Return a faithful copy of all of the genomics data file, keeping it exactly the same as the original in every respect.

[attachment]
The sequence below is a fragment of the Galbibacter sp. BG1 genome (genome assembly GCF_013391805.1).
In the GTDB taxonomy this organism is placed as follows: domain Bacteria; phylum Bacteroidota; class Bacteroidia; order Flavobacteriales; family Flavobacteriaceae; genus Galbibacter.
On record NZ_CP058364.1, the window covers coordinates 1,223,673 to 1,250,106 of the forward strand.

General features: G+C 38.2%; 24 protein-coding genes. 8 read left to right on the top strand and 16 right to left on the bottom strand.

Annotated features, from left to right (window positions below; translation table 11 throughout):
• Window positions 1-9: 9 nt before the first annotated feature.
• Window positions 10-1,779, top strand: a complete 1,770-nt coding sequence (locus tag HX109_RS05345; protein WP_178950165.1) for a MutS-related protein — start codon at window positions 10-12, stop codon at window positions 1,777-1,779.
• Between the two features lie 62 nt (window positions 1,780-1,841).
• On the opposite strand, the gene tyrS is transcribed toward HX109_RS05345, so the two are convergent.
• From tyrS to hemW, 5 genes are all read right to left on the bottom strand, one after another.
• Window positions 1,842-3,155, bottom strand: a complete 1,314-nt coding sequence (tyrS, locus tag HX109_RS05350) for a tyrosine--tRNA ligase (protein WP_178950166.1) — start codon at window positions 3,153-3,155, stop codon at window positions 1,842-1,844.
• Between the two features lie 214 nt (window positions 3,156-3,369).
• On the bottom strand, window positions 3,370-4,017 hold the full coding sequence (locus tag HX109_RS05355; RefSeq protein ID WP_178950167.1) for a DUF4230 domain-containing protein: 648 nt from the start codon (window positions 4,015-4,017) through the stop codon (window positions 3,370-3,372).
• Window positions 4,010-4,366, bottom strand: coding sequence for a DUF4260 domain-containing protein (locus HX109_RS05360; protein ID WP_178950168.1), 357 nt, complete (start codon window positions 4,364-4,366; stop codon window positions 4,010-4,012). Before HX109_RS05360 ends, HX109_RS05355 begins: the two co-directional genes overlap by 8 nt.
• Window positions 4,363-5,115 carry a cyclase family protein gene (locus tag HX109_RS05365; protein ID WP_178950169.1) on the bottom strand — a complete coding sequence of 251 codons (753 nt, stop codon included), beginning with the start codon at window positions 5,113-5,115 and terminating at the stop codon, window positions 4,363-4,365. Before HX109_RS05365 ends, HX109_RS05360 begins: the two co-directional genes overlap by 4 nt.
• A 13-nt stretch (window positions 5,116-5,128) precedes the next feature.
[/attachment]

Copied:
The sequence below is a fragment of the Galbibacter sp. BG1 genome (genome assembly GCF_013391805.1).
In the GTDB taxonomy this organism is placed as follows: domain Bacteria; phylum Bacteroidota; class Bacteroidia; order Flavobacteriales; family Flavobacteriaceae; genus Galbibacter.
On record NZ_CP058364.1, the window covers coordinates 1,223,673 to 1,250,106 of the forward strand.

General features: G+C 38.2%; 24 protein-coding genes. 8 read left to right on the top strand and 16 right to left on the bottom strand.

Annotated features, from left to right (window positions below; translation table 11 throughout):
• Window positions 1-9: 9 nt before the first annotated feature.
• Window positions 10-1,779, top strand: a complete 1,770-nt coding sequence (locus tag HX109_RS05345; protein WP_178950165.1) for a MutS-related protein — start codon at window positions 10-12, stop codon at window positions 1,777-1,779.
• Between the two features lie 62 nt (window positions 1,780-1,841).
• On the opposite strand, the gene tyrS is transcribed toward HX109_RS05345, so the two are convergent.
• From tyrS to hemW, 5 genes are all read right to left on the bottom strand, one after another.
• Window positions 1,842-3,155, bottom strand: a complete 1,314-nt coding sequence (tyrS, locus tag HX109_RS05350) for a tyrosine--tRNA ligase (protein WP_178950166.1) — start codon at window positions 3,153-3,155, stop codon at window positions 1,842-1,844.
• Between the two features lie 214 nt (window positions 3,156-3,369).
• On the bottom strand, window positions 3,370-4,017 hold the full coding sequence (locus tag HX109_RS05355; RefSeq protein ID WP_178950167.1) for a DUF4230 domain-containing protein: 648 nt from the start codon (window positions 4,015-4,017) through the stop codon (window positions 3,370-3,372).
• Window positions 4,010-4,366, bottom strand: coding sequence for a DUF4260 domain-containing protein (locus HX109_RS05360; protein ID WP_178950168.1), 357 nt, complete (start codon window positions 4,364-4,366; stop codon window positions 4,010-4,012). Before HX109_RS05360 ends, HX109_RS05355 begins: the two co-directional genes overlap by 8 nt.
• Window positions 4,363-5,115 carry a cyclase family protein gene (locus tag HX109_RS05365; protein ID WP_178950169.1) on the bottom strand — a complete coding sequence of 251 codons (753 nt, stop codon included), beginning with the start codon at window positions 5,113-5,115 and terminating at the stop codon, window positions 4,363-4,365. Before HX109_RS05365 ends, HX109_RS05360 begins: the two co-directional genes overlap by 4 nt.
• A 13-nt stretch (window positions 5,116-5,128) precedes the next feature.